Yet two causes deserve special attention. One, the current wave of nationalism and populism sweeping the world is particularly worrisome, especially since many of the Western states that created and supported the major global governance institutions are wavering in their support.  In addition, the growth of non-state actors in general and expert communities in particular is transformative.  The rise of these actors is itself a function of global gridlock: because states are incapable of delivering results, state and non-state actors are experimenting with new kinds of arrangements, such as public-private partnerships.  Again, we recognize that history has laid down some tracks that represent constraints on how contemporary policymakers might think about solving global problems.  But the sheer number of these trends and developments have created new spaces and opportunities for experimentation. 

The third question is: do these trends in governance matter?  How do they change outcomes and make lives better, safer, and more secure? We have more questions than answers, but the questions are themselves important.  One, is all this change leading to breakthroughs in global governance?  Or is this simply, proverbially speaking, rearranging the deck chairs on the Titanic?  Will new voices in the area of global governance find heretofore undiscovered political solutions? Or do these voices simply add to the cacophony of calls for change that go nowhere? We do not know where these changes will lead.  There are reasons to believe that all this activity is improving the ability of the world to solve its most pressing problems.  Take climate change.  At Paris, states created an important agreement.  But there is a lot of action occurring elsewhere, including municipalities working unilaterally and forging alliance with other cities, all without the guidance or support of nation-states.  It might be too little too late, but only the most committed cynic would insist that there has been no progress.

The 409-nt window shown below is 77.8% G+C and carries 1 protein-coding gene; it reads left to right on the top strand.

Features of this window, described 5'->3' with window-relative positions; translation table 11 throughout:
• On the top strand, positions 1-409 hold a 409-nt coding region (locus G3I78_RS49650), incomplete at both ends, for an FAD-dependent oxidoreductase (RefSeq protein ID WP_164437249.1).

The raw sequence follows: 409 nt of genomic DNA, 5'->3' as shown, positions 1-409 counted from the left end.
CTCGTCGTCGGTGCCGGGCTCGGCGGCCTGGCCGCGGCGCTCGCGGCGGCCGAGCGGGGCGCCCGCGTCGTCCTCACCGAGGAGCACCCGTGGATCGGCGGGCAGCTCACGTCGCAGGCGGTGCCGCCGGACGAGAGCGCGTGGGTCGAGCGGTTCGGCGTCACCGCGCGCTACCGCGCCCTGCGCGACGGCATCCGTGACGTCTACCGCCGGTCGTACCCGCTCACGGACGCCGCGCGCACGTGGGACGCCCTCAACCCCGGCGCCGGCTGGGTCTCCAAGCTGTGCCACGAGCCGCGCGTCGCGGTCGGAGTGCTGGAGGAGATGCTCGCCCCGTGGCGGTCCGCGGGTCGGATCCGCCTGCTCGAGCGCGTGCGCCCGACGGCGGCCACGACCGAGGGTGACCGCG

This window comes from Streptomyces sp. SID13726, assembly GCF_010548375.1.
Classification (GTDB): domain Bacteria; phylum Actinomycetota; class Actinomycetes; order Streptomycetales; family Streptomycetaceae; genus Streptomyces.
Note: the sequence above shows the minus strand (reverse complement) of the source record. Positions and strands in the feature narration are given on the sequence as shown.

How are these new global governance architectures affecting the legitimacy of the processes and outcomes of global governance?  Does the fact that there are more stakeholders actively involved mean that global governance has greater legitimacy?  But who do these stakeholders represent?  Who elected the international judicial bodies that are ruling over more and more of global and domestic politics?  Any political order, and global governance represents a world order, creates winners and losers.  Do these changes even out power differentials, or heighten them?  Our current solutions are laying down problems and solutions that future generations will have to confront and manage.  Are we making their lives easier or more complicated? 

Although we have more questions than answers, we can report three preliminary observations that give hope for the future.  There are many changes taking place in the world of global governance, and while they are sometimes hyped and at other times operate with historical amnesia, we are living in historic times.  We have never seen so many actors engage in so many (increasingly linked) areas of global governance.  There is no simple reason for these changes.  Although great power dynamics get most of the attention, there is no single cause.  Indeed, these multiple drivers are interacting in unpredictable ways.  We are living through a period of growing complexity.  Lastly, there is a considerable amount of experimentation.  When actors find themselves stifled in one direction, they do not shrug their shoulders and wave white flags, but rather they look for new avenues.  And while some of these experiments may fail, they illustrate that global governance has become a dynamic, responsive system rather than a static, fixed set of rules.